Census India 1931: The Population Problem in Jammu and Kashmir
This article is an extract from
CENSUS OF INDIA, 1931
J. H. HUTTON, C.I.E., D.Sc., F.A.S.B.,
Corresponding Member of the Anthropologische Gesselschaft of Vienna.
Delhi: Manager of Publications
(Hutton was the Census Commissioner for India)
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The Population Problem in Jammu and Kashmir
Jammu and Kashmir State is in area the largest of .the Indian States but only stands fourth in order of population. Much of the State's surface is occupied by arid desert at a very high elevation unable to sustain any but the scantiest population, and though the fertile valleys of the irrigable country support a high density of population they are too limited in comparison to balance the uninhabitable mountains. The total area is 84,516 sq. miles with a population of 3,646,243, giving a mean density of 43 per sq. mile.
This density drops to 5 persons per sq. mile over three quarters of the State in the area of the the semi-Tibetan tracts which include the vast deserts of Ladakh at a height of some 16,000 or 17,000 feet above sea level, and the stupendous peaks of the Pamirs and of the Hindu Kush and Karakoram ranges.
On the other hand the density for the Jammu and Kashmir provinces by themselves works out at 160 2 persons per sq. mile, while throughout the State most districts carry over 1,000 to the sq. mile of cultivated area, and actually in Ladakh and Gilgit, in the inhospitable mountains, that is, 1,600 is found, the highest density of inhabitants to cultivated land except in the Srinagar District itself. During the decade 136 miles of additional canal have been constructed irrigating an additional area of some 47,000 acres, and great improvements have taken place in road communications. Co-operative societies have increased by about 1,900 and their members by 300 per ceLt. since 1923, and their working capital amounts to over 97 lakhs.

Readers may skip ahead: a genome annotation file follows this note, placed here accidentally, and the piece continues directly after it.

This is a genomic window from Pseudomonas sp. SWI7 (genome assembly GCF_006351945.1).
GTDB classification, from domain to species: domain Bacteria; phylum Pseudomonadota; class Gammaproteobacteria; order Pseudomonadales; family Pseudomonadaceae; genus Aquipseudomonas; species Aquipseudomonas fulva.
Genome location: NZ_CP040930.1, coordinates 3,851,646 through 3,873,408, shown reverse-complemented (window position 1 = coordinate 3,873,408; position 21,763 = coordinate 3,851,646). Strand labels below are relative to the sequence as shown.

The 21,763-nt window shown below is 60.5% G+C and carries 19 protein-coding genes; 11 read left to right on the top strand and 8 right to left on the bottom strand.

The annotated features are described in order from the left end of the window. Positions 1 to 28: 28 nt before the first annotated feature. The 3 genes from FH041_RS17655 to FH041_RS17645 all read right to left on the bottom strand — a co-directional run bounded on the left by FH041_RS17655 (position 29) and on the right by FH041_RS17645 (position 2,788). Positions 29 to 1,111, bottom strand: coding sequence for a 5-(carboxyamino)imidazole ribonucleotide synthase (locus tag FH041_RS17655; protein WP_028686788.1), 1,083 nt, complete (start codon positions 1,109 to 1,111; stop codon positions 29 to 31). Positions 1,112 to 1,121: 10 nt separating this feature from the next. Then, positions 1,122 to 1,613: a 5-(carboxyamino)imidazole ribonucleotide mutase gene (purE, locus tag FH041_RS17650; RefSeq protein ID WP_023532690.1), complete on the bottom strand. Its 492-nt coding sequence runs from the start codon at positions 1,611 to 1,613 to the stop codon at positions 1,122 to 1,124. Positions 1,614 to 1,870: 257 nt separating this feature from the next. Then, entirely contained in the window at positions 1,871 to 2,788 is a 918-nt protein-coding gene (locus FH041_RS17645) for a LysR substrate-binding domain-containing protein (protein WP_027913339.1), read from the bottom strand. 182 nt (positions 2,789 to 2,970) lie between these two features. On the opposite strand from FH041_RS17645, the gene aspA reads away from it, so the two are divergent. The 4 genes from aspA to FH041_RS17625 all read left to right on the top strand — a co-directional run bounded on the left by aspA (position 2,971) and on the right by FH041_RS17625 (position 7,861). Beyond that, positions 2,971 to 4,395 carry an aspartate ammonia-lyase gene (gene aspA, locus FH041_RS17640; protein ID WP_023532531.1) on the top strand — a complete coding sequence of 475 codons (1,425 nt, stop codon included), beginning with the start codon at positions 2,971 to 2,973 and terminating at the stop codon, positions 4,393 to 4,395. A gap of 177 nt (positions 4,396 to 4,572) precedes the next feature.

Except for disastrous floods in 1928 the decade has been very prosperous agriculturally, and the volume of both exports and imports has increased by about 25 per cent., though the money value of the exports fell during the last three years of the decade to something below the 1921 value of exports only four-fifths of their present volume. The decennium was also exceptionally healthy.
The increase in population over tho State as a whole has been 9.8 per cent., increasing the density per sq. mile from 39 to 43. The population is predominantly Muslim, though Ladakh is inhabited by Tibetan Buddhists who keep down the population to a level which their barren mountains can support by a system of polyandry. The other inhabitants of the frontier districts are Muslim including the mongoloid Baltis and the Dards of Gilgit.